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Call centre: +27 86 111 2468 | www.environmen CLIMATE CHANGE Climate change is real and is already with us Climate change is having a serious impact on biodiversity and there is a threat to food security. The following environmental changes have resulted from climate change: • There is an increase in the average global temperature of about 1°C • A 0.19m rise in the average global sea level has been observed • There is reduced snow cover in the northern hemisphere, with melting ice sheets in Greenland and Antarctica, and there’s a 4% decrease in Arctic ice • Average precipitation over mid-latitude areas in the Northern hemisphere has significantly increased, with more heavy rainfall over most land areas and a higher risk of flooding • Since the 1970s, droughts are longer and more intense • Though some places have become colder, the general trend is a decrease in cold days and nights, with an increase in heat waves, as well as warmer days and nights • Over 30% of the increase in carbon dioxide has been absorbed by the oceans which are now 26% more acidic and warmer Rising temperatures The increase in global temperatures by 2100 is dependent on the extent to which action is taken against climate change. If extreme measures are executed, the increase would range between 1.1°C and 2.6°C. If large amounts of greenhouse gas emissions continue, the planet could be up to 4.8°C warmer. A drop of just 6°C in the earth’s temperature would plummet the planet into an ice age. Therefore, an average global increase of even 1°C has a colossal impact. Biodiversity: plant-life Climate change is having a serious impact on biodiversity and rising temperatures are a particular threat to plants that are slow to expand their range to cooler regions. South Africa has an extraordinarily rich plant species heritage and even has one of the world’s six floral kingdoms – the Cape Floral Region, made up of the Fynbos and Succulent Karoo biomes. Biomes are complex ecosystems that cannot simply relocate. Due to climate change, there will be a much smaller suitable region for the Cape Floral Region to flourish. Commercial forestry will be impacted due to of an increased frequency of wild fires and a decreasing availability of water in the south-east of the country. Farms will also feel the impact as crops will have reduced yields due to water and temperature stress. Maize, for example, is expected to show a 5-15% decline in yield for every 1°C increase in temperature. This will have a big impact on food security. Land-use change reduces the earth’s natural ability to store and absorb carbon dioxide. In 2015, South Africa published the first ever National Terrestrial Carbon Sinks Assessment. Biodiversity: wildlife Climate change is responsible for many factors that put the planet’s diversity of life at risk. These include more frequent extreme weather events, longer and more intense droughts, spreading disease outbreaks and habitat destruction. These factors affect biodiversity and could drive many species to endangerment or extinction. Marine biodiversity, particularly coral reefs, is at risk as seawater becomes warmer and more acidic. This not only compromises the health of ocean ecosystems, which are a major carbon sink and produce half of earth’s oxygen, but it also threatens the food security of the millions of people that depend on fish for food. The DFFE is prepared to manage biodiversity in a changing climate, actively seeking solutions to problems and then implementing them so that South Africa can adapt to a very different world. The economy Very high temperatures are bad for the economy. A changing climate means a changing economy. Hotter weather demands more electricity for air conditioning. Higher energy demand makes electricity prices climb. More disease outbreaks and fires threaten forests and plantations. Food prices are increasing. Income from fisheries is declining due to smaller catches and destruction of coral reefs. Tourism contributes to greenhouse gas emissions and has a massive carbon footprint. What needs to be done? The climate change crisis needs to be addressed in two ways. First, drastic measures are needed to decrease greenhouse gas emissions and carbon pollution. Secondly, the consequences of global warming (which are already taking place) need to be prepared for so that the damage is minimised. The Department of Forestry, Fisheries and the Environment aims to: • educate and engage with businesses to reduce carbon emissions and greenhouse gases • help people and nature adapt to a changing climate • advance policies to fight climate change. Climate action By 2050, climate change could force 100-million people into poverty. We can reduce these risks by taking climate action. This will result in a global economic gain, cleaner air, a safer climate, containment of diseases and millions of new low-carbon jobs. Matt Palmer on Unsplash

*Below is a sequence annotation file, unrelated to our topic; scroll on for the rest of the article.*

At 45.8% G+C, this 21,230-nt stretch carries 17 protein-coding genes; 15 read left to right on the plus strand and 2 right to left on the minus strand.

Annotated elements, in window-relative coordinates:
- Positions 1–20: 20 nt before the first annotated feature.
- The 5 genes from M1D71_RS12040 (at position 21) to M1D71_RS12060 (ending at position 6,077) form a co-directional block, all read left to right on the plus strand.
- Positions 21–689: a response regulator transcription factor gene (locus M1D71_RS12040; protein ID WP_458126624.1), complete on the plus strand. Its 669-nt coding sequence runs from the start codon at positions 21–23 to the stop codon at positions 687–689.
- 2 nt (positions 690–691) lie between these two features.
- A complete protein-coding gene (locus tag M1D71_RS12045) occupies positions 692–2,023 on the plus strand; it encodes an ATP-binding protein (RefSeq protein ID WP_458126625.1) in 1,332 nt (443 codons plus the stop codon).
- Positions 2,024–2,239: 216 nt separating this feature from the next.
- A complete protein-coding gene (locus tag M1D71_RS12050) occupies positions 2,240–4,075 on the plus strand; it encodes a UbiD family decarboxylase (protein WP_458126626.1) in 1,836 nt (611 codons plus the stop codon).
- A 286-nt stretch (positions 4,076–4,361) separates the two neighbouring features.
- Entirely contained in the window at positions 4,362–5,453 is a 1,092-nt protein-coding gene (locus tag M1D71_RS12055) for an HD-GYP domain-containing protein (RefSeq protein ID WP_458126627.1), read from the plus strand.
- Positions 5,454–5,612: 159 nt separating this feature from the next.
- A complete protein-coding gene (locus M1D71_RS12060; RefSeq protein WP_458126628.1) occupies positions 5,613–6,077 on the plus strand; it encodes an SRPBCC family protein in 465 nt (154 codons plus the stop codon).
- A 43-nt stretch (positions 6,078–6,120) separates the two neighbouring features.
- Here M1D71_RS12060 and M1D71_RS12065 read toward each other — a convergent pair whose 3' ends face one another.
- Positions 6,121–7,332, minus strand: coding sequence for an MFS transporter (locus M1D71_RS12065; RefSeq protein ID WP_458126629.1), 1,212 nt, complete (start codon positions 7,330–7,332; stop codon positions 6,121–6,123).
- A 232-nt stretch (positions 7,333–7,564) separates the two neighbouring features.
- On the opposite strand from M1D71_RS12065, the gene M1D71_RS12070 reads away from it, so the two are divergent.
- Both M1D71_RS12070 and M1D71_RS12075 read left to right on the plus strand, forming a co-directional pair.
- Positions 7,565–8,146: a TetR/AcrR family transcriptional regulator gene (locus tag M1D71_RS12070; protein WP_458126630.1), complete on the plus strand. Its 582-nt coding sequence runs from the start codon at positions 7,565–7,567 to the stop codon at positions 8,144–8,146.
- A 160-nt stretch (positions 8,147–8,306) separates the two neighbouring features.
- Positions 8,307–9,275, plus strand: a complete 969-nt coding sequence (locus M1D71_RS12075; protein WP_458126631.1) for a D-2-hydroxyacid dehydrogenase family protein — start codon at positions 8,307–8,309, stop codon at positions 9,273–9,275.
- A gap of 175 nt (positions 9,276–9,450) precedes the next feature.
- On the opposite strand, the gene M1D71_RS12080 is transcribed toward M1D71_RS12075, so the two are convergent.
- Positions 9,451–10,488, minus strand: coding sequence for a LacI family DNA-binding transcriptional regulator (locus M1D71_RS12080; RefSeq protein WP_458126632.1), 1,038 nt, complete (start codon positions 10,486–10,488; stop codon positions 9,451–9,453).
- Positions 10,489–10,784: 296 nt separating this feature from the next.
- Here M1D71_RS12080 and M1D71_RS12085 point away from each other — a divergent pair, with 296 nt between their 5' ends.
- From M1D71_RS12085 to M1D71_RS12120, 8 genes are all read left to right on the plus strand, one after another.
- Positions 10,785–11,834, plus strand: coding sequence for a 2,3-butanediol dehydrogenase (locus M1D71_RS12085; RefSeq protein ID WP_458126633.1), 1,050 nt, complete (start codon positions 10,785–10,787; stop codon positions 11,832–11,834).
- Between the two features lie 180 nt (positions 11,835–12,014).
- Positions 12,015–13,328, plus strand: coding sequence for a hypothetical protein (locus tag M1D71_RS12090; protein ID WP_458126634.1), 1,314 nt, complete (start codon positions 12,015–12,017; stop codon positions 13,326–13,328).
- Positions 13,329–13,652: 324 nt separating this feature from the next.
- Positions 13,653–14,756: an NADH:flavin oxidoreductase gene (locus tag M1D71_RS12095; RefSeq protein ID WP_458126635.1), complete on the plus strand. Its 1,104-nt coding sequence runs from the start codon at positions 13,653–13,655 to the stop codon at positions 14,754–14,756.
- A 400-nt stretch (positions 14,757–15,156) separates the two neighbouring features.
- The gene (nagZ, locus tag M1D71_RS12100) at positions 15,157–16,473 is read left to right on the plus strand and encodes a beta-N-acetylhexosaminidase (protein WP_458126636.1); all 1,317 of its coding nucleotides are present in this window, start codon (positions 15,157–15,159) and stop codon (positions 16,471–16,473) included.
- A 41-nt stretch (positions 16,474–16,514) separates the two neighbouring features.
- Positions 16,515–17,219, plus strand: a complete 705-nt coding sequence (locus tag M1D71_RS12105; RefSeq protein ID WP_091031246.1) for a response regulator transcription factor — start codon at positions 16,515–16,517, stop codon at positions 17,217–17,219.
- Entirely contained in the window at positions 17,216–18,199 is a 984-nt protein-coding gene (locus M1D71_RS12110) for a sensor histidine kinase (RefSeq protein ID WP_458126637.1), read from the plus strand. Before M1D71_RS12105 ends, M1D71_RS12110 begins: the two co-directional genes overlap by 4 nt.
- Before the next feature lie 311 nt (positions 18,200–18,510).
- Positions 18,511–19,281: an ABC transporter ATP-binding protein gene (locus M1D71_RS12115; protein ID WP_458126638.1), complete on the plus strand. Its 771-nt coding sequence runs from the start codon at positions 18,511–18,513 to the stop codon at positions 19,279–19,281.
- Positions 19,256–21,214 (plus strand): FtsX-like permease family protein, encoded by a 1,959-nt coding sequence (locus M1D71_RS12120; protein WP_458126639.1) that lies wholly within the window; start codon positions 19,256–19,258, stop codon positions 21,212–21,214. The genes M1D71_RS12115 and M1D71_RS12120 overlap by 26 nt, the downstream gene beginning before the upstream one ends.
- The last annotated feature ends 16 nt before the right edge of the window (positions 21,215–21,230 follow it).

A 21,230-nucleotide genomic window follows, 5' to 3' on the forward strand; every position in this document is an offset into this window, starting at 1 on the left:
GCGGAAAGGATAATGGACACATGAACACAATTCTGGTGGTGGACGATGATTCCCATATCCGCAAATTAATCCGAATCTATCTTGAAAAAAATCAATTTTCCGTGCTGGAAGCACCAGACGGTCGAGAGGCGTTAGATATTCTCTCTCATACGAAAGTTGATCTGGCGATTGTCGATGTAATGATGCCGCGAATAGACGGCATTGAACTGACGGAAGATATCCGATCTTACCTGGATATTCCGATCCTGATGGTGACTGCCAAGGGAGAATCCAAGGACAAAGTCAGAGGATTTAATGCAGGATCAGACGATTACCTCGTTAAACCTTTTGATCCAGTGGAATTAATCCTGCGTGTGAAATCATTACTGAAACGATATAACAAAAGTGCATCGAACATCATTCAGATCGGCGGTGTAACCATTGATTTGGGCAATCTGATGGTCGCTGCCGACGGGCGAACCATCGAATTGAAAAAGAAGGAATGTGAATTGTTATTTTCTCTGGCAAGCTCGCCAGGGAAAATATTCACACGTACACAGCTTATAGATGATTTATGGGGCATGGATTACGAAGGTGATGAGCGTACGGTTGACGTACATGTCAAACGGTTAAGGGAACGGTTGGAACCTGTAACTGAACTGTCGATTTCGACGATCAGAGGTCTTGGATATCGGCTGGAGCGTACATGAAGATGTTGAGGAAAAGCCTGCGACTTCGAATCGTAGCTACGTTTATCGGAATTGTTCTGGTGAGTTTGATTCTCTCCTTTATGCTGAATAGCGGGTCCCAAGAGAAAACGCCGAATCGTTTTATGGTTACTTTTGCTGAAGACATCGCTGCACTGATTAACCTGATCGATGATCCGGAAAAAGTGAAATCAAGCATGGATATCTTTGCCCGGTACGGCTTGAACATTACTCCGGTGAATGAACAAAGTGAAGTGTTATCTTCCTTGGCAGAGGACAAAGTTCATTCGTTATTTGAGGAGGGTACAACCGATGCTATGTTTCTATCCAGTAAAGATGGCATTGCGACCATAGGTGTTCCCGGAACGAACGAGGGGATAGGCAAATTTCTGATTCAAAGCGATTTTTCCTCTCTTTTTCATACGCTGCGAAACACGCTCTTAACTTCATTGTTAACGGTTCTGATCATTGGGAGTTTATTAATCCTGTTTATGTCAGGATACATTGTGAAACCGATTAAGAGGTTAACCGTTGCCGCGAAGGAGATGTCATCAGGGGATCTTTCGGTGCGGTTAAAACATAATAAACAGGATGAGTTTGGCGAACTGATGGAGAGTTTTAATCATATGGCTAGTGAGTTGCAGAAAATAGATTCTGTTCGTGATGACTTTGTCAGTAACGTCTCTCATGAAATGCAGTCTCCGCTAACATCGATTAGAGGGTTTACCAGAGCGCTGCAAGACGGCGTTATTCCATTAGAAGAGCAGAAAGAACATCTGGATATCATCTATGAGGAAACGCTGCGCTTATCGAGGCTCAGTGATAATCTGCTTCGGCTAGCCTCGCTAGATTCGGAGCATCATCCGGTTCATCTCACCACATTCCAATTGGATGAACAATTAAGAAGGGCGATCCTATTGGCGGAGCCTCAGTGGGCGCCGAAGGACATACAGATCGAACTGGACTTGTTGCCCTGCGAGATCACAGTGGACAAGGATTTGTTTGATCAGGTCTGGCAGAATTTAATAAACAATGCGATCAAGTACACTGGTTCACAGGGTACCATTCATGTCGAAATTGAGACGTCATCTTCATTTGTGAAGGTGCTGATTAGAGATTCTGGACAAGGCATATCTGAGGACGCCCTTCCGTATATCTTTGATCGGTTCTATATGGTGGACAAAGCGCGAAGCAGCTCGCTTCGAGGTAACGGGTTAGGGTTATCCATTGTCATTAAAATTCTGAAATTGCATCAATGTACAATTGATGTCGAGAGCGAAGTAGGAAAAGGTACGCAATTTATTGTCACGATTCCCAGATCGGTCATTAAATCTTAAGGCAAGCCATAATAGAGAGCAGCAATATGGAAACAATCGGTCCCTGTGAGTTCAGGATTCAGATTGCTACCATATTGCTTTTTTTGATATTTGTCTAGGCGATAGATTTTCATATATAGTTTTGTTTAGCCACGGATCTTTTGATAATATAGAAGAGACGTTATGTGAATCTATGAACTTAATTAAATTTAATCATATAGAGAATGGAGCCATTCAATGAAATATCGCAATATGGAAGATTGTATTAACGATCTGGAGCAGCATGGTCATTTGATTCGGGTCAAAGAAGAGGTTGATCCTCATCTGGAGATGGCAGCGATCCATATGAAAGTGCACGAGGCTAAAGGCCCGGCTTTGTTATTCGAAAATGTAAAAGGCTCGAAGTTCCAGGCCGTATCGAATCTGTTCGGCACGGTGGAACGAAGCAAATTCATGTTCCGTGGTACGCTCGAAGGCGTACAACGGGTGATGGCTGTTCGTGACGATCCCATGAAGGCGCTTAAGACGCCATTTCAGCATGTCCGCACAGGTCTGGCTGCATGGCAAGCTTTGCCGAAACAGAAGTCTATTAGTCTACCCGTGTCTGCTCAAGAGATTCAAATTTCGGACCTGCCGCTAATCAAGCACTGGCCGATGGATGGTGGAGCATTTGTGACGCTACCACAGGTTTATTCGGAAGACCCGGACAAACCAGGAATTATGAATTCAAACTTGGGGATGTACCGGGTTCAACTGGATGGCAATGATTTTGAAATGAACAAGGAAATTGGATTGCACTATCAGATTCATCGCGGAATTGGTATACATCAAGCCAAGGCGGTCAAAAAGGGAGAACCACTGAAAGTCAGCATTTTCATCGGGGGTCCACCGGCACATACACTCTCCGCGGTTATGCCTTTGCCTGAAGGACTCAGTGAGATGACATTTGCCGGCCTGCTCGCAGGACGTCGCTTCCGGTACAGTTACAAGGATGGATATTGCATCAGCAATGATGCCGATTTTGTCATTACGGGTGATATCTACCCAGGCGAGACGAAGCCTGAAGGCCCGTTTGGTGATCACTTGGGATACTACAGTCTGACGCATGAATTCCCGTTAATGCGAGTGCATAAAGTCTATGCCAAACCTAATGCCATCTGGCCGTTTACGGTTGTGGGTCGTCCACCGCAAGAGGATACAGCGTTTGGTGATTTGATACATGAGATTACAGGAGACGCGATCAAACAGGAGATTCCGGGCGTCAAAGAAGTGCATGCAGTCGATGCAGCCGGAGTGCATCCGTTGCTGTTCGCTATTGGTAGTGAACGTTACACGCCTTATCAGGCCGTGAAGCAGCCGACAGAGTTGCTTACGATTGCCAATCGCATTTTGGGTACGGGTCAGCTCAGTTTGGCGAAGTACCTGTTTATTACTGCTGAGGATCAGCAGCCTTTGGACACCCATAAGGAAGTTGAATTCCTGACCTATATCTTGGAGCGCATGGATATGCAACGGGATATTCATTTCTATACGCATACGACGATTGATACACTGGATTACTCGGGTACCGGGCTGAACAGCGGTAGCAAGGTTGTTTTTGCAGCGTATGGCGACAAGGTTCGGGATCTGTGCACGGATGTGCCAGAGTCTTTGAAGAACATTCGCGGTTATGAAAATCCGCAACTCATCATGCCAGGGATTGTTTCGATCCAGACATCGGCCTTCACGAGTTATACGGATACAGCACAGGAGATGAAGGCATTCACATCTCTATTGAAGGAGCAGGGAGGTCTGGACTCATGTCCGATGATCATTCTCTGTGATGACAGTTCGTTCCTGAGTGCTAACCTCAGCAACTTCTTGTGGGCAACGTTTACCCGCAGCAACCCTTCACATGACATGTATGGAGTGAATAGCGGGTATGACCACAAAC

ookmarkCC.pdf 1 2021/10/27 07:11 C WHAT IS CLIMATE CHANGE? WHAT IS CLIMATE CHANGE? Climate change is different from changes in the weather. Weather can change from day to day and hour to hour, while climate is the average pattern of weather over Climate a long change time. is different from changes in the weather. Climate Weather change can change is an from alteration day to of day the and earth’s hour to general hour, while climate is the average pattern of weather weather conditions. The most prominent part of climate over a long time. change is the rising temperature at the earth’s surface. Climate change is an alteration of the earth’s general Apart from increasing average temperature, climate weather conditions. The most prominent part of climate change also includes changes in rainfall patterns and an increase change is in the extreme rising temperature weather at events the earth’s that surface. lead to phenomena Apart from such increasing floods average and droughts. temperature, climate change also includes changes in rainfall patterns and an increase in extreme weather events that lead to phenomena such as floods and droughts. M C Y M CM Y MY CM CY MY CMYCY K CMY K WHAT CAN I DO ABOUT CLIMATE CHANGE? WHAT CAN I DO ABOUT CLIMATE CHANGE? Plant indigenous trees. Trees absorb carbon dioxide and produce oxygen for us to breathe. Plant indigenous trees. Trees absorb carbon dioxide and Recycle produce paper oxygen and for reduce us to breathe. plastic use. This saves trees, our oceans and reduces energy consumption. Recycle paper and reduce plastic use. This saves trees, Save our oceans water. Climate and reduces change energy contributes consumption. to droughts Do Save not water. let water Climate run change while contributes shaving, brushing to droughts teeth or washing vegetables. Do not let water run while shaving, brushing teeth or Save washing electricity. vegetables. Turn off lights when not required, fit a solar water heater, use gas for cooking, insulate your house, Save electricity. use energy-saving Turn off lights bulbs when and not required, save on your fit a electricity solar water bill. heater, use gas for cooking, insulate your house, use energy-saving light bulbs and save on your Transport. electricity Reduce bill. the amount of journeys you make by car. Use public transport, ride a bike, join a car-sharing club Transport. walk. Reduce the amount of journeys you make by car. Use public transport, ride a bike, join a car-sharing club or walk. Call centre: +27 86 111 2468 | www.environment.gov.za Call centre: +27 86 111 2468 | www.environment.gov.za